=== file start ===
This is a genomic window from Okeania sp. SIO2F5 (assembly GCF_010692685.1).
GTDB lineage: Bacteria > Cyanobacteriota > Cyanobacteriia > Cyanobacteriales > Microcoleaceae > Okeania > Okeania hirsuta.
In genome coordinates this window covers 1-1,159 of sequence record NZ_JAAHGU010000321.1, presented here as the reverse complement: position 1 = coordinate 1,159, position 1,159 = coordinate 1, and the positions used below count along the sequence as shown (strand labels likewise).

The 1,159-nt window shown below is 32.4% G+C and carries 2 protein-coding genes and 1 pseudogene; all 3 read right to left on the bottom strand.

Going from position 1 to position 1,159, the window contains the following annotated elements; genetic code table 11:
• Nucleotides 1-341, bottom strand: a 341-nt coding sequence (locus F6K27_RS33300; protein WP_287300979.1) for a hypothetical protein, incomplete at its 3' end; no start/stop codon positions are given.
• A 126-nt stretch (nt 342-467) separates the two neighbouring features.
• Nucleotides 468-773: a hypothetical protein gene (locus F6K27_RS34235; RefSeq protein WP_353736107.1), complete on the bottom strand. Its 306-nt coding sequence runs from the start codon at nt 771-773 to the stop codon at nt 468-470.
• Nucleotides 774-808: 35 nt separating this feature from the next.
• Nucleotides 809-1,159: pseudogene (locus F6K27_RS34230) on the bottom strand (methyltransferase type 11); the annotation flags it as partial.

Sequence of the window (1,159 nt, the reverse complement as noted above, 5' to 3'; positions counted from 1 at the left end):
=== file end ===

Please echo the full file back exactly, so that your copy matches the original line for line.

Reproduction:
This is a genomic window from Okeania sp. SIO2F5 (assembly GCF_010692685.1).
GTDB lineage: Bacteria > Cyanobacteriota > Cyanobacteriia > Cyanobacteriales > Microcoleaceae > Okeania > Okeania hirsuta.
In genome coordinates this window covers 1-1,159 of sequence record NZ_JAAHGU010000321.1, presented here as the reverse complement: position 1 = coordinate 1,159, position 1,159 = coordinate 1, and the positions used below count along the sequence as shown (strand labels likewise).

The 1,159-nt window shown below is 32.4% G+C and carries 2 protein-coding genes and 1 pseudogene; all 3 read right to left on the bottom strand.

Going from position 1 to position 1,159, the window contains the following annotated elements; genetic code table 11:
• Nucleotides 1-341, bottom strand: a 341-nt coding sequence (locus F6K27_RS33300; protein WP_287300979.1) for a hypothetical protein, incomplete at its 3' end; no start/stop codon positions are given.
• A 126-nt stretch (nt 342-467) separates the two neighbouring features.
• Nucleotides 468-773: a hypothetical protein gene (locus F6K27_RS34235; RefSeq protein WP_353736107.1), complete on the bottom strand. Its 306-nt coding sequence runs from the start codon at nt 771-773 to the stop codon at nt 468-470.
• Nucleotides 774-808: 35 nt separating this feature from the next.
• Nucleotides 809-1,159: pseudogene (locus F6K27_RS34230) on the bottom strand (methyltransferase type 11); the annotation flags it as partial.

Sequence of the window (1,159 nt, the reverse complement as noted above, 5' to 3'; positions counted from 1 at the left end):